Android P’s New Setting Will Allow Carriers To Customise The Appearance of LTE Signal Bars

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Android P will allow the carriers to customise and define how the LTE signal bars appears on the user’s phone. In simple words, you might not be getting a good cellular reception, but you will get full signal bars on your phone. LTE carriers can alter the look of signal bars. From a look at signal bars you will feel that you are getting a good reception, but in reality, that reception might not be that good. It is just your carries altering those signal bars.


Since the beginning of the cellphone era, the signal bars are visual representatives of the signal strength. Or we can say that just by looking at the signal bars we can tell whether the cellular reception is good or poor. The dip in signal bars outright tells us that cellular reception is not good and vice versa.

There are many factors which impact the cellular reception which includes the build of the phone, the location and the number of bands included by the service provider. Android parses the signal strength value (in dBm units) and represents it accurately in the form of signal bars. Android P, on the other hand, is going to stir things a little bit.

Android P’s new setting will allow the carriers to define custom signal strength for the signal bars that appear on the phone. Though the reason behind this change is not clear right now nor is there any official statement from any concerned source. But if things turn out the way they are appearing then the carriers can alter the signal values according to their choice and trick the users into thinking that they are getting a better signal reception than other competitors. This feature was spotted by developers at XDA Forums in the recent Android Source Code Commit.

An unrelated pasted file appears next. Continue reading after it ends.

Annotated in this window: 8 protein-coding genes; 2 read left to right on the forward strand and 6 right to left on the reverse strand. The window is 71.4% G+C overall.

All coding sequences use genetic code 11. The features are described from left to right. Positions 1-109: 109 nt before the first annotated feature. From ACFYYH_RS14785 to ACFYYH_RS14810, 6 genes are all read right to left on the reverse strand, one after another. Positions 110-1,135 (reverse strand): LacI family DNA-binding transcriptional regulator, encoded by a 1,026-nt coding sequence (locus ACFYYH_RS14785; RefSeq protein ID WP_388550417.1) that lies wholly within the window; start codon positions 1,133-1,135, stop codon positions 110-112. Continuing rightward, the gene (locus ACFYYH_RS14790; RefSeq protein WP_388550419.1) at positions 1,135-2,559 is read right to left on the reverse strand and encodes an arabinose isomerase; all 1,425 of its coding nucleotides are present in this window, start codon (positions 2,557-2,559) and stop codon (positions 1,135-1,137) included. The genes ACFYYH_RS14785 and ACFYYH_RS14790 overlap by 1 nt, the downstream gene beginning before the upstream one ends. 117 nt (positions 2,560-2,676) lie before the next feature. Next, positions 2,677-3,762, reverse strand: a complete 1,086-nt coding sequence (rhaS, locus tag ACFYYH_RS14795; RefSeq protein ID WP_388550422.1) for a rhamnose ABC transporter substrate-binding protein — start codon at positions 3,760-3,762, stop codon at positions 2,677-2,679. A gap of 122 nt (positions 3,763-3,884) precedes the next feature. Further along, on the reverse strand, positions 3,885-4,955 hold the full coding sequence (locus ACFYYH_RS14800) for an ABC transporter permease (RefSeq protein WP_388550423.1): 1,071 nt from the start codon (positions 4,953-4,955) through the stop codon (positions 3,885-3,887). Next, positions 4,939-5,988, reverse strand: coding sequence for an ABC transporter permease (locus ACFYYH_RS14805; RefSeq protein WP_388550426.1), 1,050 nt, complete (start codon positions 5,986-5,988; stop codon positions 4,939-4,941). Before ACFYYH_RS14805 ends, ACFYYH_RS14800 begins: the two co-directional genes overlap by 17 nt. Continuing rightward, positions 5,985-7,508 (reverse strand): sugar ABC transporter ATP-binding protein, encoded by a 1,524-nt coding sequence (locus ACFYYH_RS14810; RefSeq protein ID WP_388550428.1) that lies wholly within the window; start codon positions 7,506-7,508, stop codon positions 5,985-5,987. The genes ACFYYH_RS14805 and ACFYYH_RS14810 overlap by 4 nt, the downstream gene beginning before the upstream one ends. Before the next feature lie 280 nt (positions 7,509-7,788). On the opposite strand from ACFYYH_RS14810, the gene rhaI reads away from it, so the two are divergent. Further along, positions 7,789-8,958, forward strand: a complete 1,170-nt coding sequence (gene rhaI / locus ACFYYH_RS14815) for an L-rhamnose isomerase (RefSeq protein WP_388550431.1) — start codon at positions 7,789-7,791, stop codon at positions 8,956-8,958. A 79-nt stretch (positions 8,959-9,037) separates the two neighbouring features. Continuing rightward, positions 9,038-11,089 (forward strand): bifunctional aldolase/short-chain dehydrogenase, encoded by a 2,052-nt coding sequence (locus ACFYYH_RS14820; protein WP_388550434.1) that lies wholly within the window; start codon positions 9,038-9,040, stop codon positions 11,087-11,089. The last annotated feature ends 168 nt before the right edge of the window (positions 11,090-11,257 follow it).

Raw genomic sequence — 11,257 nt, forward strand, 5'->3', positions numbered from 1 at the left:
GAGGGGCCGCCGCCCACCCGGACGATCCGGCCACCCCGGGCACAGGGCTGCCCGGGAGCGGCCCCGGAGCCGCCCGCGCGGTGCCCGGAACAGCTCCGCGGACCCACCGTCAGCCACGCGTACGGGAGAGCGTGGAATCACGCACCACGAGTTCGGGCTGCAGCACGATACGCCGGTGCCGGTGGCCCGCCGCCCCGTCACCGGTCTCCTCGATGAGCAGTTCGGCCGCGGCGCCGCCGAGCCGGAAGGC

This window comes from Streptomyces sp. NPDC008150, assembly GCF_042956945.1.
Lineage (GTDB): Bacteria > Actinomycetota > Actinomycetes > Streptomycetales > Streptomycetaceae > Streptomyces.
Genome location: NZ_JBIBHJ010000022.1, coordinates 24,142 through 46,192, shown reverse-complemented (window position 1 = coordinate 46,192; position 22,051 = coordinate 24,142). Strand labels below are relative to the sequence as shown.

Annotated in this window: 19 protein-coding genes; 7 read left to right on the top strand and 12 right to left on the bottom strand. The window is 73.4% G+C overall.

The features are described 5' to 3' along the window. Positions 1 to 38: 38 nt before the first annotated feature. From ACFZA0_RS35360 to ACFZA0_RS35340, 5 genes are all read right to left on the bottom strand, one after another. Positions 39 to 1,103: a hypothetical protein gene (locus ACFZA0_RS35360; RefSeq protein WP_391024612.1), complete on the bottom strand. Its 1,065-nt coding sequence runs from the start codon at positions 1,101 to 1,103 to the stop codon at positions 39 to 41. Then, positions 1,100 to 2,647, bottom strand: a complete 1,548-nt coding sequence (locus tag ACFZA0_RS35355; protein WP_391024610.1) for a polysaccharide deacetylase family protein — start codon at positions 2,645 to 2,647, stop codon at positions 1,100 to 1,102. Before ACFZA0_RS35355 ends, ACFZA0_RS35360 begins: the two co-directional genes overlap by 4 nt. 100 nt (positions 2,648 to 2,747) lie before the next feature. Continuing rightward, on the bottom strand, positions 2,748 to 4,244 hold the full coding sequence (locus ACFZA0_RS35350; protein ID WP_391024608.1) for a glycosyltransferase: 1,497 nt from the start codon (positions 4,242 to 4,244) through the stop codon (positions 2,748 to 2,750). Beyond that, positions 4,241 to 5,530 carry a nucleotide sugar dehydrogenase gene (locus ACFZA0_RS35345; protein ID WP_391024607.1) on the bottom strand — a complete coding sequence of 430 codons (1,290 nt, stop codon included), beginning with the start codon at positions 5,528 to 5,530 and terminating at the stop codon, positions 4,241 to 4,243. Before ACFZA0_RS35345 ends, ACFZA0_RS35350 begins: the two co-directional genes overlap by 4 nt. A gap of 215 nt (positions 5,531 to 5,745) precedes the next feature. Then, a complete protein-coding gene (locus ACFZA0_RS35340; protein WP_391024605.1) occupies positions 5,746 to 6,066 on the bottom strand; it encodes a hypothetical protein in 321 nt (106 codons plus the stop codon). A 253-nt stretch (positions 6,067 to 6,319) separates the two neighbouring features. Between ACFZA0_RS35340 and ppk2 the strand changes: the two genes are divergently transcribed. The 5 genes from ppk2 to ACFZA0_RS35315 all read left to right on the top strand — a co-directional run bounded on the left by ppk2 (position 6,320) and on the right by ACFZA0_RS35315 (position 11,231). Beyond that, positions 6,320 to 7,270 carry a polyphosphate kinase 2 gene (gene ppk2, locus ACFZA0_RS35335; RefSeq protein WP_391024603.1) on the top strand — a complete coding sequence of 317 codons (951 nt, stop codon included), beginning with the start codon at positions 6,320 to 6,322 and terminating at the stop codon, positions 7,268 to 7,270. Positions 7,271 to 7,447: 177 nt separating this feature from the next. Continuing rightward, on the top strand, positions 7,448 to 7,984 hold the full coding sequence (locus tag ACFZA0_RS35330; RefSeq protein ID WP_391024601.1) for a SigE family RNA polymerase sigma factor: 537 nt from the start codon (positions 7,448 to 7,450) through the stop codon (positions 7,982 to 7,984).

Image: XDA Developers

It will be a tough job for those who always keep staring at signal bars to determine the signal strength to know how the signal reception actually is. Well, there are many ways to determine the strength of signal reception without looking at those bars, and one such includes third-party apps which measure the signal strength the same way you measure your internet speed. The picture will be more clear once Android P is rolled out to the masses.

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Chakri is a go-to guy for your next smartphone recommendation. Back in his engineering days, he used to play with smartphones by installing custom ROMs and that passion got him into the tech industry. He still goes nuts about a smartphone knocking his door for review. Currently managing everything at Telecom Talk, Chakri is trying to master PUBG Mobile in his free time.

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